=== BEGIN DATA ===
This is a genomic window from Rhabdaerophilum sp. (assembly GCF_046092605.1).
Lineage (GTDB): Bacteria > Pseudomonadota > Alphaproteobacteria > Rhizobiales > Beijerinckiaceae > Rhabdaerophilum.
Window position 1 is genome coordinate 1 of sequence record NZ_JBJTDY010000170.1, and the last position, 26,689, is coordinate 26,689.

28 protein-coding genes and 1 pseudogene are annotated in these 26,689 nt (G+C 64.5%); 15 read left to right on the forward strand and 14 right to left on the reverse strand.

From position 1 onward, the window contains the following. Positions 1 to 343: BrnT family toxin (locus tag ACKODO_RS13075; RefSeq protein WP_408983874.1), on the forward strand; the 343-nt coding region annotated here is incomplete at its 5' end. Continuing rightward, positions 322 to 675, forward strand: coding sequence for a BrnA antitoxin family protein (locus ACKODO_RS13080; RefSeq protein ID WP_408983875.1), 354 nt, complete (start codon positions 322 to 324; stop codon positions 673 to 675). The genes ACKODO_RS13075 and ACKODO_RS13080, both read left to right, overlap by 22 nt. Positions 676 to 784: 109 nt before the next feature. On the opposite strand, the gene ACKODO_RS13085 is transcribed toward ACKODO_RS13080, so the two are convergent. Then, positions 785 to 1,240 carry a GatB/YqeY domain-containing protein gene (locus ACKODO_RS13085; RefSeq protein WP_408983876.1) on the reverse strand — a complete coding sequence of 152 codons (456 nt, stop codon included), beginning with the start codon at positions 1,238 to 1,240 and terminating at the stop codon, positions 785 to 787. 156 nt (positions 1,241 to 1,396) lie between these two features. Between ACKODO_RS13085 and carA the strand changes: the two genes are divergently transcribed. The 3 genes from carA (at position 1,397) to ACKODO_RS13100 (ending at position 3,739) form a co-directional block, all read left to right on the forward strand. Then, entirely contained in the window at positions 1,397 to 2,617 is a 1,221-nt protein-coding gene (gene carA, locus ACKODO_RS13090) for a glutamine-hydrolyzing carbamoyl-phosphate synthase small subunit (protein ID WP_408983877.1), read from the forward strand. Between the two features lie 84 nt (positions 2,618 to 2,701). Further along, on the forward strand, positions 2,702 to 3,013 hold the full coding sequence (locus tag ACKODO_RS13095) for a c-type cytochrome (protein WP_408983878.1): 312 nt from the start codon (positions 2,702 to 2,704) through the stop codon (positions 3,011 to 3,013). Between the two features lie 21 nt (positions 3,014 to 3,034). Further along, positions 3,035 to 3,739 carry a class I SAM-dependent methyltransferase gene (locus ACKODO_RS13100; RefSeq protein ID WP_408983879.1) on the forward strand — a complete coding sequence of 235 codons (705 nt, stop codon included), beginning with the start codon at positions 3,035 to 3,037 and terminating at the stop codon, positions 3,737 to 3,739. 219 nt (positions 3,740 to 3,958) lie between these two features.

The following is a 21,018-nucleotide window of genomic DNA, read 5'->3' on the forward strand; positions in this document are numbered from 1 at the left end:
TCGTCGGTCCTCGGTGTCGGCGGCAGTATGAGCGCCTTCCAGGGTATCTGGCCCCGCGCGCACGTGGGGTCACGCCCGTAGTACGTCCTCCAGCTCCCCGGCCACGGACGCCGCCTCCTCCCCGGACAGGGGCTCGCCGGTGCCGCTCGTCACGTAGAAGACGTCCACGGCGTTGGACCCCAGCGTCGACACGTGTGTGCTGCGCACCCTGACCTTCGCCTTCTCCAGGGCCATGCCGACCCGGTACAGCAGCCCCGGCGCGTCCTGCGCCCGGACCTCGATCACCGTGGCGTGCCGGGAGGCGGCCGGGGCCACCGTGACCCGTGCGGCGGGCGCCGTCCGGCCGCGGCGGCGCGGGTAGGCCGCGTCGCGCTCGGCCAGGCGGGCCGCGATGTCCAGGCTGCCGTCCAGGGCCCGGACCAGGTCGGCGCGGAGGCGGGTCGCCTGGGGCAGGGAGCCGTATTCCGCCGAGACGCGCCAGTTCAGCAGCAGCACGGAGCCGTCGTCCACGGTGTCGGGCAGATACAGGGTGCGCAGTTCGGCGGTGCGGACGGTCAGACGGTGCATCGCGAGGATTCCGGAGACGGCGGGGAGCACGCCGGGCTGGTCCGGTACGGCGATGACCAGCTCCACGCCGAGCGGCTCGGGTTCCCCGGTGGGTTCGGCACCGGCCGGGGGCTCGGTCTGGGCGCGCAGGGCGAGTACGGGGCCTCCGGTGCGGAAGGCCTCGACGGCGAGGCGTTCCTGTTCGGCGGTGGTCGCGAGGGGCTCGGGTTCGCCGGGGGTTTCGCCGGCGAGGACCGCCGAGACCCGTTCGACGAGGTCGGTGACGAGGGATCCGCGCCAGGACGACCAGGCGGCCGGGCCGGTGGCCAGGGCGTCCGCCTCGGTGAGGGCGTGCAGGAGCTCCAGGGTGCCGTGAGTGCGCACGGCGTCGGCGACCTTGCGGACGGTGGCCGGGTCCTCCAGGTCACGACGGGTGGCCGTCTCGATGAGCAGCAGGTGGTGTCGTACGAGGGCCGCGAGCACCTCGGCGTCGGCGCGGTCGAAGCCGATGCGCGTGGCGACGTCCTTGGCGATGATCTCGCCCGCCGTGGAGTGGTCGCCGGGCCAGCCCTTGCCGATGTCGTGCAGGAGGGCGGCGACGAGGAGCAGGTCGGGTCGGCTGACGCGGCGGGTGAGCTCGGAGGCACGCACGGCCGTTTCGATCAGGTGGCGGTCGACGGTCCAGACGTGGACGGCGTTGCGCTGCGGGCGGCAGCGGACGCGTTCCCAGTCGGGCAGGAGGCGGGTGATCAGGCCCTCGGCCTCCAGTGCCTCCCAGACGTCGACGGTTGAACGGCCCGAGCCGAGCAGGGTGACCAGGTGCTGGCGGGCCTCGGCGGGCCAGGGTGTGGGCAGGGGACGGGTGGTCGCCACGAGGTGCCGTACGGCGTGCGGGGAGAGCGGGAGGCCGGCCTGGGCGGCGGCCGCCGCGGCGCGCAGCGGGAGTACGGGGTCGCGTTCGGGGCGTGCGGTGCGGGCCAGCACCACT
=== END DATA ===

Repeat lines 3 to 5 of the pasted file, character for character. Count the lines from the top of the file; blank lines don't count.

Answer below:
Window position 1 is genome coordinate 1 of sequence record NZ_JBJTDY010000170.1, and the last position, 26,689, is coordinate 26,689.

28 protein-coding genes and 1 pseudogene are annotated in these 26,689 nt (G+C 64.5%); 15 read left to right on the forward strand and 14 right to left on the reverse strand.

From position 1 onward, the window contains the following. Positions 1 to 343: BrnT family toxin (locus tag ACKODO_RS13075; RefSeq protein WP_408983874.1), on the forward strand; the 343-nt coding region annotated here is incomplete at its 5' end. Continuing rightward, positions 322 to 675, forward strand: coding sequence for a BrnA antitoxin family protein (locus ACKODO_RS13080; RefSeq protein ID WP_408983875.1), 354 nt, complete (start codon positions 322 to 324; stop codon positions 673 to 675). The genes ACKODO_RS13075 and ACKODO_RS13080, both read left to right, overlap by 22 nt. Positions 676 to 784: 109 nt before the next feature. On the opposite strand, the gene ACKODO_RS13085 is transcribed toward ACKODO_RS13080, so the two are convergent. Then, positions 785 to 1,240 carry a GatB/YqeY domain-containing protein gene (locus ACKODO_RS13085; RefSeq protein WP_408983876.1) on the reverse strand — a complete coding sequence of 152 codons (456 nt, stop codon included), beginning with the start codon at positions 1,238 to 1,240 and terminating at the stop codon, positions 785 to 787. 156 nt (positions 1,241 to 1,396) lie between these two features. Between ACKODO_RS13085 and carA the strand changes: the two genes are divergently transcribed. The 3 genes from carA (at position 1,397) to ACKODO_RS13100 (ending at position 3,739) form a co-directional block, all read left to right on the forward strand. Then, entirely contained in the window at positions 1,397 to 2,617 is a 1,221-nt protein-coding gene (gene carA, locus ACKODO_RS13090) for a glutamine-hydrolyzing carbamoyl-phosphate synthase small subunit (protein ID WP_408983877.1), read from the forward strand. Between the two features lie 84 nt (positions 2,618 to 2,701). Further along, on the forward strand, positions 2,702 to 3,013 hold the full coding sequence (locus tag ACKODO_RS13095) for a c-type cytochrome (protein WP_408983878.1): 312 nt from the start codon (positions 2,702 to 2,704) through the stop codon (positions 3,011 to 3,013). Between the two features lie 21 nt (positions 3,014 to 3,034). Further along, positions 3,035 to 3,739 carry a class I SAM-dependent methyltransferase gene (locus ACKODO_RS13100; RefSeq protein ID WP_408983879.1) on the forward strand — a complete coding sequence of 235 codons (705 nt, stop codon included), beginning with the start codon at positions 3,035 to 3,037 and terminating at the stop codon, positions 3,737 to 3,739. 219 nt (positions 3,740 to 3,958) lie between these two features.